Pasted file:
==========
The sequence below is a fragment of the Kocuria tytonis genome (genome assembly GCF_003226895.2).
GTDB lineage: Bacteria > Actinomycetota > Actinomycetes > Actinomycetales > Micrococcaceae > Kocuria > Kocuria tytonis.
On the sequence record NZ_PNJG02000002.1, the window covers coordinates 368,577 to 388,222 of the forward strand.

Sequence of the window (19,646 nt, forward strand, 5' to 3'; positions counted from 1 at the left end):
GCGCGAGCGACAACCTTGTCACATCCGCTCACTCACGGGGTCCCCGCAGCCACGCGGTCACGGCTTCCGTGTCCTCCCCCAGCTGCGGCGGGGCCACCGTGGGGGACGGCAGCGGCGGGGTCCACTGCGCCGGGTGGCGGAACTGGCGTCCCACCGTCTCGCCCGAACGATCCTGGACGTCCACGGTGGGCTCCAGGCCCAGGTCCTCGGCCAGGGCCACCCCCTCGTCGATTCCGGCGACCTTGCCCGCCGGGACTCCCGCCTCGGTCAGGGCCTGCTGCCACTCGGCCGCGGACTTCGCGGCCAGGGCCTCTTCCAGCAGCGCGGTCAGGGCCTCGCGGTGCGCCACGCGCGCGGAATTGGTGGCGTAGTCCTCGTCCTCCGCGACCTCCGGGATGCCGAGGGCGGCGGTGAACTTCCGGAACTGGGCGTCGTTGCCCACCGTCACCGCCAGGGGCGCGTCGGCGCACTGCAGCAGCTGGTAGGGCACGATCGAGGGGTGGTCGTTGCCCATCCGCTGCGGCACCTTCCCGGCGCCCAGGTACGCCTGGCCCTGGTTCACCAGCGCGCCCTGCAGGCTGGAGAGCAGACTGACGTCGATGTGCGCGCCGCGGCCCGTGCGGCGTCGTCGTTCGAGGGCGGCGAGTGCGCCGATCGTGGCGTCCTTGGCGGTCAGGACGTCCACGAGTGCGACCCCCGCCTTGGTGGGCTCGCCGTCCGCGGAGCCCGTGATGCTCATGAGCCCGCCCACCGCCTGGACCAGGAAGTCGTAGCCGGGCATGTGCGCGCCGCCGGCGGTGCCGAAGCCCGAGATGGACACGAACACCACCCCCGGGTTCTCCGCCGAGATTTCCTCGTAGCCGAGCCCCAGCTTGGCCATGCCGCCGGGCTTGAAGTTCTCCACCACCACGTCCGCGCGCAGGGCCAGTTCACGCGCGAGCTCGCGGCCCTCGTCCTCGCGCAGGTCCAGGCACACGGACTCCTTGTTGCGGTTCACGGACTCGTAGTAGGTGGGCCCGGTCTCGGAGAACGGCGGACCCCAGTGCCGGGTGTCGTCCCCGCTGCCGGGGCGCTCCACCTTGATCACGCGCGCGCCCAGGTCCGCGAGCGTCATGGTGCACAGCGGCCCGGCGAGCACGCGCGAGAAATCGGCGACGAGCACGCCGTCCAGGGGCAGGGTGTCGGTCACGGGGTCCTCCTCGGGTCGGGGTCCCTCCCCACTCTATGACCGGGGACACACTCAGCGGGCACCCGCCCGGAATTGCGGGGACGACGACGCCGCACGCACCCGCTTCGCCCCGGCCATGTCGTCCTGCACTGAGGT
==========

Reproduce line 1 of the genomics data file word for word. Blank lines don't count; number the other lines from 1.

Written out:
The sequence below is a fragment of the Kocuria tytonis genome (genome assembly GCF_003226895.2).